Reference:
Olguin-Perez L, Francke OF, Carbajal-Saucedo A. Evidence of piercing and sexual differences in venom composition in a sexual stinging scorpion (Scorpiones: Euscorpiidae). J Arachnol. 2021;49:98-107. [Open Access]

Thanks to Oscar Francke for sending me their article!

29 April, 2021

A new species of Leiurus from Egypt

 


Wilson Lourenco and Hisham El-Hennawy have recetly published the discovery of a second species of Leiurus Ehrenberg, 1828 (Buthidae) from Egypt.

Leiurus aegyptiacus Lourenco & El-Hennaway, 2021

Pictures of the new species' super-dry habitat are also presented.

Abstract:
One more new species is described for the genus Leiurus Ehrenberg from Africa. The description is based on one juvenile female collected in the region NE of Maghra, east of the Qattara Depression, Egypt. Although some affinities may be suggested with L. quinquestriatus and L. hebraeus, species distributed in Egypt and Israel, several characteristics attest however that this population is certainly distinct. The type locality of the new species corresponds to a very poorly prospected zone in Egypt and further studies in the area should provide new material confirming the present decision.

Reference:
Lourenco WR, El-Hennawy HK. New considerations on the Leiurus Ehrenberg (Scorpiones: Buthidae) distributed in Africa and description of a particular species from Egypt. Serket. 2021;17(4):325-34. [Open Access]

Family Buthidae

A few taxonomical changes in the genus Orthochirus

 


Wilson Lourenco and Eric Ythier have recently published an article with some taxonomical changes in the genera Orthochirus Karsch, 1891 and Orthochiroides Kovarik, 1998 in Africa (Buthidae).

 Genus Orthochiroides Kovarik, 1998 is synonymized with Orthochirus Karsch, 1891 and the three species belonging to to the former is now in Orthochirus.

Orthochirus arenicola Lourenco & Ythier, 2021 - New species from the coasts of Somalia.

Orthochirus aristidis (Simon, 1882) is restored from its synonymy with Orthochirus olivaceus (Karsch, 1881). 

Abstract:
A new species of buthid scorpion, Orthochirus arenicola sp. n. is described from the coasts of Somalia. The scorpion was collected on the beach sand under bush-like herbaceous vegetation by our late Italian colleague Professor P. M. Brignoli. New considerations are also proposed for other related taxa. Orthochirus afar Kovařík & Lowe, 2016 described from Afar, Ethiopia is suggested to be a synonym of Orthochirus aristidis (Simon, 1882); no final decision is taken however face to the impossibility of consulting the types of Orthochirus afar. Orthochirus aristidis is restored from its synonymy with Orthochirus olivaceus (Karsch, 1881). Finally, the genus Orthochiroides Kovařík, 1998 is placed as a junior synonym of Orthochirus Karsch, 1891.

References:
Lourenco WR, Ythier E. A particular new species of Orthochirus Karsch, 1891 from Somalia (Scorpiones: Buthidae). Serket. 2021;17(4):335-49. [Open Access]

Thanks to Eric for sending me their article!

Family Buthidae

 

 

04 April, 2021

A new species of Buthus from Jordan


 Wilson Lourenco and co-workers recently described a new species of Buthus Leach, 1815 (Buthidae) from south-western Jordan.

Buthus nabataeus Lourenço, Abu Afifeh & Al-Saraireh, 2021

Abstract:
We describe here a new species of Buthus from south-western Jordan. The new species shows several common morphological features with Buthus amri Lourenço, Yağmur & Duhem, 2010, described from the region of Aqaba suggesting that both species may correspond to vicariant elements of a common ancestry.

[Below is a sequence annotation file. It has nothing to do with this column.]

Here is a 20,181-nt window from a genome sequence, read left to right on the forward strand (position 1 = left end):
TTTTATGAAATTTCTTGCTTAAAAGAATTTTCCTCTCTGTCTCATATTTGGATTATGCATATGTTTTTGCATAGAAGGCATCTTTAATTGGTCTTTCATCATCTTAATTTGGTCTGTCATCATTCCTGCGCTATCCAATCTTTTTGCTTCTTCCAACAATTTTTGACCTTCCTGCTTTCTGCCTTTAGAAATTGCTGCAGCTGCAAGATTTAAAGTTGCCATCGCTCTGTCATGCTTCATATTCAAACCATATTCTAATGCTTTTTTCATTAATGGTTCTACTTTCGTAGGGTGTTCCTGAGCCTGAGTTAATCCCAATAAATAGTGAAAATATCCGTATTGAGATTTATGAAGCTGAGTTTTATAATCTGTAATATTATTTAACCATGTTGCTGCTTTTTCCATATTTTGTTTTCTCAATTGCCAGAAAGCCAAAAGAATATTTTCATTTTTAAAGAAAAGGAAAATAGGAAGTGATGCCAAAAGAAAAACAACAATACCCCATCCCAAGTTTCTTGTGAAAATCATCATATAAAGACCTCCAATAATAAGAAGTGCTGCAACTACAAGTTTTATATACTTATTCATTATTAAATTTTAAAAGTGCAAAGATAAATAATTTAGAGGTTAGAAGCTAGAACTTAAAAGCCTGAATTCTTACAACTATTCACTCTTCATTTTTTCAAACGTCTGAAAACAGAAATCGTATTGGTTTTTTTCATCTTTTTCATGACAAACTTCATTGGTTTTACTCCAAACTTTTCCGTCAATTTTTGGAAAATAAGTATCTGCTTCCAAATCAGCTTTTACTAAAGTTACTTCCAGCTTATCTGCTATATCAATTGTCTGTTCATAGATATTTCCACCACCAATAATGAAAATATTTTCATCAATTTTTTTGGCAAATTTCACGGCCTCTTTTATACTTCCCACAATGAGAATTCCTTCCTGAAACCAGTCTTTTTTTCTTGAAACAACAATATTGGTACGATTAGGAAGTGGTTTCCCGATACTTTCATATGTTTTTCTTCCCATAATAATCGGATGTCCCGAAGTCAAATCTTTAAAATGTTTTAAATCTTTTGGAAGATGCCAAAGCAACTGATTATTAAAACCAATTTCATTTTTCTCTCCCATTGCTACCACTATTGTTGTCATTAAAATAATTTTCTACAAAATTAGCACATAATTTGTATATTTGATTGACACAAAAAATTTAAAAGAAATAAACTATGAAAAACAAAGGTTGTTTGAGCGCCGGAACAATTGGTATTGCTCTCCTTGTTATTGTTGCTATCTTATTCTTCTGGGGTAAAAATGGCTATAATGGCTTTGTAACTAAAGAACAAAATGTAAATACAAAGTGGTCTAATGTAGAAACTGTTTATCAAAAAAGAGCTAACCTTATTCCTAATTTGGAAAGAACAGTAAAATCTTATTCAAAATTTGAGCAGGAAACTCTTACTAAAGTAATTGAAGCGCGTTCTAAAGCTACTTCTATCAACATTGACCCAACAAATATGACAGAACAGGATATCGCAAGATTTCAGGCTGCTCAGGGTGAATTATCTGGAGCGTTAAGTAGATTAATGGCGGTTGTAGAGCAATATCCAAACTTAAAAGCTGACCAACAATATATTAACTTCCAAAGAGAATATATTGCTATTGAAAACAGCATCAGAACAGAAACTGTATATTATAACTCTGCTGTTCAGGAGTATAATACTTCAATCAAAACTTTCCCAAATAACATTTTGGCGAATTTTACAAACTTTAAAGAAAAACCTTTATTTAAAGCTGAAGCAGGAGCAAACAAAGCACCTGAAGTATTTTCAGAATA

Reference:
Lourenco WR, Abu Afifeh B, Al-Saraireh M, Abu Baker M, Amr Z. New insights into the taxonomy of the genus Buthus Leach, 1815 in Jordan and description of a new species (Scorpiones: Buthidae). Zoology in the Middle East. 2021 [Subscription required for full text]

Thanks to Jeroen Kooijman for sending me this article!

Family Buthidae

 

02 April, 2021

A new species of Vaejovis from Mexico

 


Gerardo Contreras-Félix and Oscar Francke have recently published a new species of Vaejovis C.L. Koch, 1836 (Vaejovidae) from the State of Guerrero in Mexico.

Vaejovis mendozai Contreras-Félix & Francke, 2021

Abstract:
We describe a new species of Vaejovis C.L. Koch from a forest of pine (Pinus Linnaeus) and oak (Quercus Linnaeus) in the State of Guerrero in Mexico. In addition, the lateral aculear serration (LAS) was examined during the life of several specimens from the species, showing gradual deterioration, ending with complete loss of the structure before the adult stage. Phylogenetic and taxonomic implications of the new findings were discussed, both for the family and for the genus.

Reference:
Contreras-Félix GA, Francke O. New Species of Vaejovis CL Koch, 1836 (Scorpiones: Vaejovidae) with Comments on Lateral Aculear Serrations. Southwestern Entomologist. 2021;46(1):197-210. [Subscription required for full text]

Thanks to Gerard Dupre for informing me about this article!

Family Vaejovidae

30 March, 2021

Two new species of Hadruroides from Peru and Ecuador

 


Eric Ythier recently publish an article describing two new species in the genus Hadruroides Pocock, 1893 (Caraboctonidae) from Peru and Ecuador.

Hadruroides inti Ythier, 2021

Hadruroides pachamama Ythier, 2021

Abstract:
Two new species belonging to the genus Hadruroides Pocock, 1893 (family Caraboctonidae Kraepelin, 1905) are described on the basis of specimens collected in Arequipa region in southern Peru, and Loja province in southern Ecuador. H. inti sp. n. represents the 17th known species of the genus Hadruroides reported from Peru, and the 22nd species of the subgenus Lourencoides Rossi, 2014. H. pachamama sp. n. represents the 7th known species of the genus Hadruroides reported from Ecuador, and the second species of the subgenus Hadruroides Rossi, 2014. The total number of Hadruroides species is now raised to 24.

Reference:
Ythier E. Two new species of Hadruroides Pocock, 1893 from Peru and Ecuador (Scorpiones, Caraboctonidae). Faunitaxys. 2021;9(11):1-8. [Open Access]

Thanks to Eric for sending me his article!

Family Caraboctonidae